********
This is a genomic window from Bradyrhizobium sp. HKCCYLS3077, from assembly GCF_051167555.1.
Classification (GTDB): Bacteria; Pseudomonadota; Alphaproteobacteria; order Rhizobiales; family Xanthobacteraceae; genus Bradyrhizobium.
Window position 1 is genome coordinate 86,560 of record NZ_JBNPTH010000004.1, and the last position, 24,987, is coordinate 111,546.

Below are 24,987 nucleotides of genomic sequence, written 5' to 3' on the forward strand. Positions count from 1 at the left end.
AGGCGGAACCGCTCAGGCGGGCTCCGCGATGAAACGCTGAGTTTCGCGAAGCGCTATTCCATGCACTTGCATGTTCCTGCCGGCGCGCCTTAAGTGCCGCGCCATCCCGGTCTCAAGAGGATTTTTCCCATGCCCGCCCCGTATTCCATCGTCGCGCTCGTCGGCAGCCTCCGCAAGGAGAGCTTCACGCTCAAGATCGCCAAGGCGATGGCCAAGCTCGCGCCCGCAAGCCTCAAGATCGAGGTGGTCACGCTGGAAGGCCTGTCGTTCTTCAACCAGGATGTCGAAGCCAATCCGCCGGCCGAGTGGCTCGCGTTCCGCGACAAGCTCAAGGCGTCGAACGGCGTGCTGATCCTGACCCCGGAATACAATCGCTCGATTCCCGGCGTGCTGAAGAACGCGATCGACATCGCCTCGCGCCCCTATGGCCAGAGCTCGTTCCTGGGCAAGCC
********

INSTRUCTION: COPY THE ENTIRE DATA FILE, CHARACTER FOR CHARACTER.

This is a genomic window from Bradyrhizobium sp. HKCCYLS3077, from assembly GCF_051167555.1.
Classification (GTDB): Bacteria; Pseudomonadota; Alphaproteobacteria; order Rhizobiales; family Xanthobacteraceae; genus Bradyrhizobium.
Window position 1 is genome coordinate 86,560 of record NZ_JBNPTH010000004.1, and the last position, 24,987, is coordinate 111,546.

Below are 24,987 nucleotides of genomic sequence, written 5' to 3' on the forward strand. Positions count from 1 at the left end.
AGGCGGAACCGCTCAGGCGGGCTCCGCGATGAAACGCTGAGTTTCGCGAAGCGCTATTCCATGCACTTGCATGTTCCTGCCGGCGCGCCTTAAGTGCCGCGCCATCCCGGTCTCAAGAGGATTTTTCCCATGCCCGCCCCGTATTCCATCGTCGCGCTCGTCGGCAGCCTCCGCAAGGAGAGCTTCACGCTCAAGATCGCCAAGGCGATGGCCAAGCTCGCGCCCGCAAGCCTCAAGATCGAGGTGGTCACGCTGGAAGGCCTGTCGTTCTTCAACCAGGATGTCGAAGCCAATCCGCCGGCCGAGTGGCTCGCGTTCCGCGACAAGCTCAAGGCGTCGAACGGCGTGCTGATCCTGACCCCGGAATACAATCGCTCGATTCCCGGCGTGCTGAAGAACGCGATCGACATCGCCTCGCGCCCCTATGGCCAGAGCTCGTTCCTGGGCAAGCC